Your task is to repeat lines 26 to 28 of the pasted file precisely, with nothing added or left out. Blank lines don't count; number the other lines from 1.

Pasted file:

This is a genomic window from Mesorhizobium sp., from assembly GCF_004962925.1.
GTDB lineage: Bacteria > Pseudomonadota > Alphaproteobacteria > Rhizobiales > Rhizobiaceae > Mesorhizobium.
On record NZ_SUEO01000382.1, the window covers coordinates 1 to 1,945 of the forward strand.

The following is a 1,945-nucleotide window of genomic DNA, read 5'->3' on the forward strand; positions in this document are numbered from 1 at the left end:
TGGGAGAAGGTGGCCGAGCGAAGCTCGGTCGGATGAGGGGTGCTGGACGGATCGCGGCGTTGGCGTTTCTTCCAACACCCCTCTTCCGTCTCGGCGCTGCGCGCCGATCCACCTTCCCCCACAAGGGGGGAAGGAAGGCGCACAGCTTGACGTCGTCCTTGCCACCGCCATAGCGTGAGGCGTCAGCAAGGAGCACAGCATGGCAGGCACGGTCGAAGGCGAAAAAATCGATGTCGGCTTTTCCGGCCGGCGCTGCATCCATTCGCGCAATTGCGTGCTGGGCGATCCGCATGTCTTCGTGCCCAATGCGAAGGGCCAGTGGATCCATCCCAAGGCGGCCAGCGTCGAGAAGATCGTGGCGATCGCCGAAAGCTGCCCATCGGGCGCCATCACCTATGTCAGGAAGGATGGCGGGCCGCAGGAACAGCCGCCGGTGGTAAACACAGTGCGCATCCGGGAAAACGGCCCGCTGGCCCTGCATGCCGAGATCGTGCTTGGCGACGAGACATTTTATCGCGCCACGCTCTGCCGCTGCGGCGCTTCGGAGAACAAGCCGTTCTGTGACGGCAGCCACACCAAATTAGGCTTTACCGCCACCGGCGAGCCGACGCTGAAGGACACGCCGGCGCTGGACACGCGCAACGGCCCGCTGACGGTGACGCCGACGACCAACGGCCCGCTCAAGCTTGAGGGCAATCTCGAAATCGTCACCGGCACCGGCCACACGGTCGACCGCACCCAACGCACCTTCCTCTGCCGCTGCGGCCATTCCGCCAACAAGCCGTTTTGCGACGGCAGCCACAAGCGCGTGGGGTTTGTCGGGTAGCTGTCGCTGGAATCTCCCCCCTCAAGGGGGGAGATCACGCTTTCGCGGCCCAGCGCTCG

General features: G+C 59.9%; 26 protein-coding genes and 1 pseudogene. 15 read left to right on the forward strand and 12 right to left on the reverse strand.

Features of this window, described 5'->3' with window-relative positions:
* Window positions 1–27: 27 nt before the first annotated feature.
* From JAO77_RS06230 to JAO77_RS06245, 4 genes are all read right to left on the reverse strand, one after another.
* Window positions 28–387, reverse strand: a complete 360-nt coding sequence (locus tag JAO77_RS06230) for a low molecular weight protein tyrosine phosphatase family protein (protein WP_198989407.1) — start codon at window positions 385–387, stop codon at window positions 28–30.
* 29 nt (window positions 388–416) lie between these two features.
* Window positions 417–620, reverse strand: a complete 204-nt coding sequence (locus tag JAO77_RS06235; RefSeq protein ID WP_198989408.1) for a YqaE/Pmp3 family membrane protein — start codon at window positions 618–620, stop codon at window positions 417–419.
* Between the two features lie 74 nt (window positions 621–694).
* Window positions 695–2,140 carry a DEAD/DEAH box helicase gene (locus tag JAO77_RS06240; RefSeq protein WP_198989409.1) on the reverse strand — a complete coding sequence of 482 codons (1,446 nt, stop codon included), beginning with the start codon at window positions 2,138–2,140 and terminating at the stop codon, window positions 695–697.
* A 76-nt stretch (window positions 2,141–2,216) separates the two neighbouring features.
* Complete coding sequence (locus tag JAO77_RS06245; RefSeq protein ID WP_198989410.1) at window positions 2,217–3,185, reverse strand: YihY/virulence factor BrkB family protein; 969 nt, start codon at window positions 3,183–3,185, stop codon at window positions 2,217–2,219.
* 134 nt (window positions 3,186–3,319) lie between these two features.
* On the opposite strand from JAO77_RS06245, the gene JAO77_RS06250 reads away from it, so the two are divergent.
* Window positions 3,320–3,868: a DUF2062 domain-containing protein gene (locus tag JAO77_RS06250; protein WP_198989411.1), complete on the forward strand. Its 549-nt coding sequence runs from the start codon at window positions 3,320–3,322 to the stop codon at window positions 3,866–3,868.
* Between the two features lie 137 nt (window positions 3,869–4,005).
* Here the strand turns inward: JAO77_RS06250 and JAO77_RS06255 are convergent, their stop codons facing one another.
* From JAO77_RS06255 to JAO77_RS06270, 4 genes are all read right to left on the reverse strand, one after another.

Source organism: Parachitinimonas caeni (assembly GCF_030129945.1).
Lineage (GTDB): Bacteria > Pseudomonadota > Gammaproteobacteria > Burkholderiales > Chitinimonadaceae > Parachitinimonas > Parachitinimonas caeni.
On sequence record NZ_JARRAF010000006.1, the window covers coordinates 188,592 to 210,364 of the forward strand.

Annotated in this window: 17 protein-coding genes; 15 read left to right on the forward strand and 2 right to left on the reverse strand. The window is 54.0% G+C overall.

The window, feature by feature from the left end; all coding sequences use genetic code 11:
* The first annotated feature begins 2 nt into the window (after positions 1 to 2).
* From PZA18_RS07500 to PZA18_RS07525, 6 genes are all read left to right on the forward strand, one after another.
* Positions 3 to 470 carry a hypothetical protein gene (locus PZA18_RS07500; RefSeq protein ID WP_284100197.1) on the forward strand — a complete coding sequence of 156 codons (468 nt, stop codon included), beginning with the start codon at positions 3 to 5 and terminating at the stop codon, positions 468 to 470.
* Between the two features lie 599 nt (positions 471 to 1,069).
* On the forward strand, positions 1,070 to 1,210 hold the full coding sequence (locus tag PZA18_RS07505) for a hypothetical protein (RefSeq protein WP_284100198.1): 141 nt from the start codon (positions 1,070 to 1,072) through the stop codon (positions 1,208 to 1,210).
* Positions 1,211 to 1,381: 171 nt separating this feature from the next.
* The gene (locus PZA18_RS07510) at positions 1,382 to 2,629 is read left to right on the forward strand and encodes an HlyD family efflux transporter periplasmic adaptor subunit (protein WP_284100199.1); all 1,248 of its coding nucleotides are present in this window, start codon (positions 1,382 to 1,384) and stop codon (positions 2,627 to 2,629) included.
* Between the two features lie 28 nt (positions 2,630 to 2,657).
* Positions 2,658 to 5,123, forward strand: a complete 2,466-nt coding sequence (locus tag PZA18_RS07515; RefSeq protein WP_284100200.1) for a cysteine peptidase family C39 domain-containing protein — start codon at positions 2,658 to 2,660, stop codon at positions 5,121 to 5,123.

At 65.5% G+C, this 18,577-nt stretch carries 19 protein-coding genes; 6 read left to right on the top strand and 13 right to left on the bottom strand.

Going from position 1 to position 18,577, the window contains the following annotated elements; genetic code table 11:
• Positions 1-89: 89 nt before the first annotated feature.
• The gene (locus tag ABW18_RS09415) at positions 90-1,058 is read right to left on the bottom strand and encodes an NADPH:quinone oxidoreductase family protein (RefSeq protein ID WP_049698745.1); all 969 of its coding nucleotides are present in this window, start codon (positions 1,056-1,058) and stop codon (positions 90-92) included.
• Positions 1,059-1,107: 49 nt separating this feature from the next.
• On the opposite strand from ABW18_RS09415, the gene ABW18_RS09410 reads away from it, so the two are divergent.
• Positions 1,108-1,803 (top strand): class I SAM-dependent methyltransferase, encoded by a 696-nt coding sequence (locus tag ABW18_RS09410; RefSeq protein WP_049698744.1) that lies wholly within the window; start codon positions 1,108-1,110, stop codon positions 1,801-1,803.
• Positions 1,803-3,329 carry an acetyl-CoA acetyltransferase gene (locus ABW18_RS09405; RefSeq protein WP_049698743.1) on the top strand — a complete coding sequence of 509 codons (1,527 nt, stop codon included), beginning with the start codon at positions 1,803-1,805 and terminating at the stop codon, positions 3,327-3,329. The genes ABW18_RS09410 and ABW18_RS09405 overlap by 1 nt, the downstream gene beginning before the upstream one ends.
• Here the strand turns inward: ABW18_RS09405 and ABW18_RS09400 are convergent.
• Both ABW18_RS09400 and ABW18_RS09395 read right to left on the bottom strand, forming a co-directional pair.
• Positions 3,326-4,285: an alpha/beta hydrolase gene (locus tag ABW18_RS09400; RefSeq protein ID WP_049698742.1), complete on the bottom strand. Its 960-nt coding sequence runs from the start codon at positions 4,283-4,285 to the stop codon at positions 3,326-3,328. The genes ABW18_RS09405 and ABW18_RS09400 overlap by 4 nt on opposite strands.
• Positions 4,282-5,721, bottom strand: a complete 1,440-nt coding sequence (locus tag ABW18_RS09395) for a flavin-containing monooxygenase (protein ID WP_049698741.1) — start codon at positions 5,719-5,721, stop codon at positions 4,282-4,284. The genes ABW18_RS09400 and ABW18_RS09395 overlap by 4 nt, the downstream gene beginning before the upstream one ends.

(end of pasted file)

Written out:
Annotated in this window: 17 protein-coding genes; 15 read left to right on the forward strand and 2 right to left on the reverse strand. The window is 54.0% G+C overall.

The window, feature by feature from the left end; all coding sequences use genetic code 11:
* The first annotated feature begins 2 nt into the window (after positions 1 to 2).